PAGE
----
May 18, 2015

You Are A Doctor, Not A Pharmacist

The modern theme of marketing misses out on all of the magic and glory bubbling within your merchandising ecosystem. You are asked to market in all channels (#omnichannel), and you are asked to pay tolls (Google, Facebook, Abacus) in an effort to get customers to purchase.

In other words, the industry wants to help you prescribe a drug ... the industry wants you to count pills and put the pills in a bottle and then communicate side effects (omnichannel sales gains).

Your job, quite honestly, should be the opposite. You should be a doctor. You should diagnose problems, and then you, yes you, should prescribe the solution.

Do not be a pill counter. (in the medical world, by all means, I fully encourage you to be a pharmacist - I'm talking about marketing, not medicine).

We don't have enough doctors in our industry.

Let me give you an example. Let's go back to 1998. Yes, I'm at Eddie Bauer, Director of Circulation, fingers in every pie. The Home business was awful. Those folks always lost money. And those folks somehow kept their jobs in the process ... posting -10% earnings before taxes year after year. But now that I'm the circulation director, I'm accountable for that -10% as well. I don't want to be responsible for posting -10% earnings before taxes. 

Bad business is not going to be my fault.

*** Here is where the vendor community will tell you that I'm using math incorrectly - patiently listen to their complaints, then get busy implementing solutions ***

I created a series of logistic regression models. The independent variables were demand spent by twelve-month buyers, by merchandising category, in 1996. The dependent variables were 1/0 indicators ... did the customer purchase from a series of merchandise categories in 1997? Each logistic regression equation featured prediction of a 1/0 buy/no-buy variable regressed against demand spent the year prior in each merchandise category.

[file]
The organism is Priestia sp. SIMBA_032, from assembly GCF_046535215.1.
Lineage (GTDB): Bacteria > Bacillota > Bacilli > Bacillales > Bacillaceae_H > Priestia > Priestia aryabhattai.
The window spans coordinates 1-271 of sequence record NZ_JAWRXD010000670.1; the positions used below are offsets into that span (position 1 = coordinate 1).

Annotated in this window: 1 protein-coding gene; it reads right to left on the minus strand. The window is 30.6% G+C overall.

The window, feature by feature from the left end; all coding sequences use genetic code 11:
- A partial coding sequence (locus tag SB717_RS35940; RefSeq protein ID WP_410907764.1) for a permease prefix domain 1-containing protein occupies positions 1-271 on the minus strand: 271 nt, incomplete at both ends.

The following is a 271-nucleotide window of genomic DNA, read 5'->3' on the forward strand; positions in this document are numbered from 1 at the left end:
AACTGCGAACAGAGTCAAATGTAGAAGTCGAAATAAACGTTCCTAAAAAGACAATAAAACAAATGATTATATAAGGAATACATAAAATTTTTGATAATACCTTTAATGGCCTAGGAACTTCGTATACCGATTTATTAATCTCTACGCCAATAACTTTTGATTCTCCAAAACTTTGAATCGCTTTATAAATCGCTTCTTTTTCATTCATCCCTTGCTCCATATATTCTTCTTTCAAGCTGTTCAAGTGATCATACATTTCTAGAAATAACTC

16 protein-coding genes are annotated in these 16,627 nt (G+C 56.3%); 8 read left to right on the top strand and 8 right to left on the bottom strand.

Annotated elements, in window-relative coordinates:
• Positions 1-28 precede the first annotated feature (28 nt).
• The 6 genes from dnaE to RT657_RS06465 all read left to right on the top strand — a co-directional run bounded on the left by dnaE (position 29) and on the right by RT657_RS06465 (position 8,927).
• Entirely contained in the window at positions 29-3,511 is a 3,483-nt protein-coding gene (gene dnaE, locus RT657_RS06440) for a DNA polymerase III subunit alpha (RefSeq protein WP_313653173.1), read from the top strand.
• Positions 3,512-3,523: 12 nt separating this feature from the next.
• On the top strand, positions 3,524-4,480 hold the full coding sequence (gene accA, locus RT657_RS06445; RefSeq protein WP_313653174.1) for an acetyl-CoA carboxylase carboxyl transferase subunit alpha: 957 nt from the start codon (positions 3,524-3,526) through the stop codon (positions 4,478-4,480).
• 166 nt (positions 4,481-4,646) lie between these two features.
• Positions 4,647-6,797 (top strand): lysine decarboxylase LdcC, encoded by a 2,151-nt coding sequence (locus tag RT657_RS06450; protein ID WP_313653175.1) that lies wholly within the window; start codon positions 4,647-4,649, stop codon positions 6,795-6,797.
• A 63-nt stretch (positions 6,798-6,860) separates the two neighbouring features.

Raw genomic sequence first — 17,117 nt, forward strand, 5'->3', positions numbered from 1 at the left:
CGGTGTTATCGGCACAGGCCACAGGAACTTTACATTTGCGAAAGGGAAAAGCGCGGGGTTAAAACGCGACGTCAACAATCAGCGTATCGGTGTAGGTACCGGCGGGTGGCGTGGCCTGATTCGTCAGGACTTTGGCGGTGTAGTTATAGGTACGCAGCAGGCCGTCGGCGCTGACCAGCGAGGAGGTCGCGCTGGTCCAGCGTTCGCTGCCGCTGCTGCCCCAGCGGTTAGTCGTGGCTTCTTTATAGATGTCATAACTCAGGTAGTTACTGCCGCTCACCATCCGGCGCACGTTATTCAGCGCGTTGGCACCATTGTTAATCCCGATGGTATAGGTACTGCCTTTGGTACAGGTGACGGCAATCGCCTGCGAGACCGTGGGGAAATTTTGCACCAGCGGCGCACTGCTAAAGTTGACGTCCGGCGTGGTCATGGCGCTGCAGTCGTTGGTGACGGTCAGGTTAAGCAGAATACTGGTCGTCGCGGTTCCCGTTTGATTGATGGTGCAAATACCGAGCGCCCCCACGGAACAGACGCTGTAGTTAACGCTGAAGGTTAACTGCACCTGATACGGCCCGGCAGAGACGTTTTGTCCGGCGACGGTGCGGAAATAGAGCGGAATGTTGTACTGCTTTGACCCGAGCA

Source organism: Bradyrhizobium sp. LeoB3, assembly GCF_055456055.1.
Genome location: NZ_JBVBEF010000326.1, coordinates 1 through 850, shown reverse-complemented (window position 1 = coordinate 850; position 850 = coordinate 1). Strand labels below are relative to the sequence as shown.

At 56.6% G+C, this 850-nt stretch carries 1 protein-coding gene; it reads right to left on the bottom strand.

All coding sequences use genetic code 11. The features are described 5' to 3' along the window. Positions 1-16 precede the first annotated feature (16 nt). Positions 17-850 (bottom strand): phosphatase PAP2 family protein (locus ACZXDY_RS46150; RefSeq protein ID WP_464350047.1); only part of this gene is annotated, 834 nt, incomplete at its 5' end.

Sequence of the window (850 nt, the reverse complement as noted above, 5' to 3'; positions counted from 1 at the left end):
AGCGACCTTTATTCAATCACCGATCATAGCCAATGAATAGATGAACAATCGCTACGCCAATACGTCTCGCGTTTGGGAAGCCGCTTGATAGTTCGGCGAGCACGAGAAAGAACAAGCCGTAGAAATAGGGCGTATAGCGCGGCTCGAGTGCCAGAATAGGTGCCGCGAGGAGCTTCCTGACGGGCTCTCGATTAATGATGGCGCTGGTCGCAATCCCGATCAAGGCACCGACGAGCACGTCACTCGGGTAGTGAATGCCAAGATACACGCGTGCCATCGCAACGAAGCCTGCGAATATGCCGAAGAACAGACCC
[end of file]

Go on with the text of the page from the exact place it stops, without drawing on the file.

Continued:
Have you ever run these equations? The coefficients reveal the secrets embedded within your business!! The coefficients tell you why some categories never grow, while other categories grow by default.

In the case of the Home division - the coefficients told a very interesting story.
  1. Existing Eddie Bauer customers did not want to buy Home product.
  2. Home customers, after buying Home product, did not want to buy Home product. Home customers wanted to buy Apparel next.
When you see (1) and (2), what would you do to grow the home business, knowing these two facts?

#Omnichannel? 


Heck no.

Here's what I did:
  • I rented every single Williams Sonoma and Pottery Barn name I possibly could. Often. All of them.
In fact, half of my circulation plan (it took WS/PB two years to figure out what was happening) consisted of Williams Sonoma and Pottery Barn names. 

Oh, I caught heck within Eddie Bauer for doing this. "Why aren't you mailing our own customers, you idiot?" Well, I'm not mailing them because our own customers won't buy the product, that's why!!

Not surprisingly, the business went from losing a couple million dollars a year to losing a hundred thousand dollars within a year. The business wasn't fixed - but the business was no longer floundering into oblivion, either.

Do you understand, dear marketers, that you have power? You - yes you - can fix major problems on your own, if you simply act as a doctor and diagnose a problem instead of being a pharmacist who counts omnichannel pills.

Tomorrow, I'll share more information on the methodology I used at Eddie Bauer, way back in 1998. Vendors will tell you that I'm using math incorrectly. I'm here to tell you that I work in the real world, and the technique works very, very well in the real world.